Dark Star: A Biography of Vivien Leigh by Alan Strachan
Bloomsbury Publishing PLC
Reviewed by Jeremy Malies
1 December 2018
Alan Strachan is a practical man of the theatre, indeed a first-rate director, and I don’t think I’ve ever been so subtly educated in general stage matters while also learning about somebody in a theatre biography.
I tried to go through this book chronologically but it’s so tempting to race towards what you know will be fascinating elements with the broadest possible canvas of people. The element that intrigued me was the scrambling for the most sought-after leading role in cinema history. (If Leigh’s shade is pleased by this biography – and I think it would be – she might be gratified that I could hardly wait to rewatch Gone with the Wind and A Streetcar Named Desire armed with what I had learned.) There is a wonderful anecdote culled from the autobiography of Observer film critic C.A. Lejeune recalling a boating trip when casting announcements for Gone with the Wind were imminent. “She drew herself up on the rainswept deck … pulled a coat around her shoulders and stunned us all with the sibylline utterance: ‘Larry won’t play Rhett but I shall play Scarlett O’Hara. Wait and see.’”
Strachan’s pedigree means that when the terms of reference are broad, you accept his verdicts unquestioningly. He also lazers in on the specific and is deft in quoting personal judgements from a weight of letters and diaries that might have overwhelmed other biographers. I think particularly of David Niven’s concise, aphoristic remark: “The most beautiful woman I ever saw outside an art gallery.”
Dead of tuberculosis with complications from a history of heavy drinking at the age of 53 in 1967, Leigh is rightly remembered for the obvious accolades of two Oscars (Gone with the Wind and Streetcar) but also for an academic intelligence and respect for her roles as written that saw her take on everybody from movie producers to the Lord Chamberlain, always championing what her literary instincts told her were a writer’s intentions. This is a woman whose favourite author was Montaigne and cerebral roles were always welcomed. At the age of 11 in 1924 she had sat through Hamlet at Stratford spellbound (Arthur Phillips as Hamlet, Ethel Carrington as Ophelia). Thirteen years later she would play Ophelia opposite her husband Laurence Olivier at Elsinore, a review by J.C. Trewin in Plays and Players (the precursor of this magazine) including: “The mad scenes endure. The tragedy was there and unprettified.”
Without becoming submerged in detail, Strachan outlines how Leigh could move effortlessly from celluloid to stage, showing an instinctive grasp of what directors and audiences required whether that be a facial expression in a cinema close-up or a sightline out to the cheaper seats of the Old Vic. With her intuitive film acting ability, you wonder what she might have achieved behind the camera. There was of course a solid training at RADA where she had been a model student. With all these gifts, she was sufficiently modest to welcome clear strong direction. The biography is also revealing on how Leigh and Olivier functioned in joint theatre projects, notably in London in 1947 in Jean Anouilh’s adaptation of Antigone (Olivier as producer and Chorus, Leigh as the title character) with Leigh making suggestions at levels ranging from set design to dialogue tweaks.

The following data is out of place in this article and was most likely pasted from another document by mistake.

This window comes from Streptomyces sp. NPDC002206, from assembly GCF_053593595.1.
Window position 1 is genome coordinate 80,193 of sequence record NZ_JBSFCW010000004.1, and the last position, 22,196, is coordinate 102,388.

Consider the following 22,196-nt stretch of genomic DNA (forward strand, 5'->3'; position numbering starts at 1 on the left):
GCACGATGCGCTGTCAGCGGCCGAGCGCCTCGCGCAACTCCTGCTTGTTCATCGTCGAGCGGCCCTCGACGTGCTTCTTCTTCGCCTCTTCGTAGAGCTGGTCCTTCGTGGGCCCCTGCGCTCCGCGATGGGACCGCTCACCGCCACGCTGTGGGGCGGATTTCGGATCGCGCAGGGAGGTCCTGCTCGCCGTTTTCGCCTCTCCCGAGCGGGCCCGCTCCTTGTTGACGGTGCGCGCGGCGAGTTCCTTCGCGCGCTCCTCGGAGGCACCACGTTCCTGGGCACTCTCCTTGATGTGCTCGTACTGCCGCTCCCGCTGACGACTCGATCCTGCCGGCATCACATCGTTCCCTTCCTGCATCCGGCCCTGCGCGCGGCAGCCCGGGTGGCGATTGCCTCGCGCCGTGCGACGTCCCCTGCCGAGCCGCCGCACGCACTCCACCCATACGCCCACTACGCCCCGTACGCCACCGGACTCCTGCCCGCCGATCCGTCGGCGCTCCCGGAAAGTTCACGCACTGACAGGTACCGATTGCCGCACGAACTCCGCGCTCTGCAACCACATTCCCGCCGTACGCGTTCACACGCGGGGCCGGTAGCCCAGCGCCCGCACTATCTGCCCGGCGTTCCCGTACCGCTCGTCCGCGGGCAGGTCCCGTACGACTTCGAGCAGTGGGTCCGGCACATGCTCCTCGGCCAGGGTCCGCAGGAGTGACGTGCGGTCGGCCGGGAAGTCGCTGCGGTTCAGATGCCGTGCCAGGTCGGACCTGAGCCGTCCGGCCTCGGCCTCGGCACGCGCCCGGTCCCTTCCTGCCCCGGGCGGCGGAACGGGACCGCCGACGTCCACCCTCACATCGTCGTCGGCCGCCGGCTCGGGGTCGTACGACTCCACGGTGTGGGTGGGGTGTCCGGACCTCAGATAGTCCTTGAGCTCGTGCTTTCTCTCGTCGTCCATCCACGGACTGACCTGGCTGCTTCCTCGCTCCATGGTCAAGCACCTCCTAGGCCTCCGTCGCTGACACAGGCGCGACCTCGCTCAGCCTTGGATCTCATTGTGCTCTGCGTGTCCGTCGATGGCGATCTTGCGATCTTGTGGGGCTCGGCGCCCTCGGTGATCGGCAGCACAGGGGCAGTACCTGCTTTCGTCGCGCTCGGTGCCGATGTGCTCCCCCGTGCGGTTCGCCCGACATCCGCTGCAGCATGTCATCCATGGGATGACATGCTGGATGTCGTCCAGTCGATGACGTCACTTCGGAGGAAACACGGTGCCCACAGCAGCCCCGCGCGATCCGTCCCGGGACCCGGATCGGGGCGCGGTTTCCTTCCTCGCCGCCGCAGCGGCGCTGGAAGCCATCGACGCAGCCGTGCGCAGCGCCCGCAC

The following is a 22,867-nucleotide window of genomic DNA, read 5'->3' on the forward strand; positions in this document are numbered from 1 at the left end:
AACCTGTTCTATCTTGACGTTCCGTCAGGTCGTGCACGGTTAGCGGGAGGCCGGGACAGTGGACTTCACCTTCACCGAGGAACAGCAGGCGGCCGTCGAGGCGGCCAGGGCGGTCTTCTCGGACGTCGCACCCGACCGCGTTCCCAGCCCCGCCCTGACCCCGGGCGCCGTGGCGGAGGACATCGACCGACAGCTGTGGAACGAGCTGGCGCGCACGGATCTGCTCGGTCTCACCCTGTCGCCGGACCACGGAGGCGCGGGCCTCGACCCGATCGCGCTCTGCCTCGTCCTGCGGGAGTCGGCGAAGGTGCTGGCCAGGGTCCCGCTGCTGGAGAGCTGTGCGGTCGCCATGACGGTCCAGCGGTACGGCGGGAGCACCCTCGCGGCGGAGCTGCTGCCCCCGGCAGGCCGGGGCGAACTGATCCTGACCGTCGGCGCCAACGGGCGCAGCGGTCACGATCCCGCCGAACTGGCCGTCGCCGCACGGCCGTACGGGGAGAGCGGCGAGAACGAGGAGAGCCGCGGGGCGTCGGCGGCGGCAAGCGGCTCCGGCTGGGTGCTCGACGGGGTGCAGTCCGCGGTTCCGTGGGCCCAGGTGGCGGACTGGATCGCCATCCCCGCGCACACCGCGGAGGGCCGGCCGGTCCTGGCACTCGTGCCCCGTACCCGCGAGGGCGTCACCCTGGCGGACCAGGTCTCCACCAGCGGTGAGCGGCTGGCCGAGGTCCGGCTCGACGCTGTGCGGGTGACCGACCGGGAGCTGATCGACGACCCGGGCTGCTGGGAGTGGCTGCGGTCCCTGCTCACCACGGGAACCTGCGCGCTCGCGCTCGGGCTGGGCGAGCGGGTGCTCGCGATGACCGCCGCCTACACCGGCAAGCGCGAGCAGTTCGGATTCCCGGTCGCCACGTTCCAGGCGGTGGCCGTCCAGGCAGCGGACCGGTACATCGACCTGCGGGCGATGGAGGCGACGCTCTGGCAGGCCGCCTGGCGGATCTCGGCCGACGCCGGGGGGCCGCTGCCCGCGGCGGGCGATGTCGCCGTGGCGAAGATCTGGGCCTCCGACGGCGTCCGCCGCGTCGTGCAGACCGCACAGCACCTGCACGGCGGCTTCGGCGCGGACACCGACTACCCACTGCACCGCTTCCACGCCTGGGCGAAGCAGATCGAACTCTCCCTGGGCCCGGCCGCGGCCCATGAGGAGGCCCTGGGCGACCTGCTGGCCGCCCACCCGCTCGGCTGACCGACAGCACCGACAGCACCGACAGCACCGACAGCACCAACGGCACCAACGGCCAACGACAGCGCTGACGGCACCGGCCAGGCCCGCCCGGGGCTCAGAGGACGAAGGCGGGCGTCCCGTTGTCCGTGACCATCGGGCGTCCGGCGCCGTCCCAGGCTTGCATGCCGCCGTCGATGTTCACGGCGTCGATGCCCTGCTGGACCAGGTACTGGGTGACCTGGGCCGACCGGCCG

The treatment of Leigh’s manic depression (probably a variant of bipolar disorder in our terminology) is gruelling. Perhaps I’m a prude but I have little interest in exactly what stage couples do in the bedroom unless it informs the whole dynamic of how they behave in public and what they achieve as artists. There is a little too much sex here for my liking though Olivier’s early verdict on the woman who would become his wife, “She could pass for a Javanese tart” is delicious if off-the-scale non-PC for the modern reader.
I could not find a single cliched phrase anywhere; Strachan is a fine stylist and the only glitch I noted (a shocker from such an urbane writer is Dorian Grey for Dorian Gray). Strachan is always objective and even sceptical about his sources, particularly when telling us that Sir Laurence’s own recollections in his (1982 – seven years before his death) Confessions of an Actor are intrinsically unsound or contradict other reliable records. Leigh’s contemporaries recall that when riled or confronted by somebody who she felt was behaving badly she could be acerbic, but in everyday situations and when dealing with underlings her manners were exquisite. There were of course the mood swings at a clinical level (the so-called “episodes”) but these dual-personality incidents often manifested as self-hatred.
As David O. Selznick was looking for his Scarlett, he said, “The girl I select must be possessed of the devil and charged with electricity.” As an artist Vivien Leigh had range, depth, quick wits and integrity. As a human being she floated in a state of euphoria; meteoric with all the ephemeral qualities bound up in that term. This is a fine insightful biography that captures the vigour and life-enhancing qualities of its subject, her acting husband and their high-achieving circle of friends.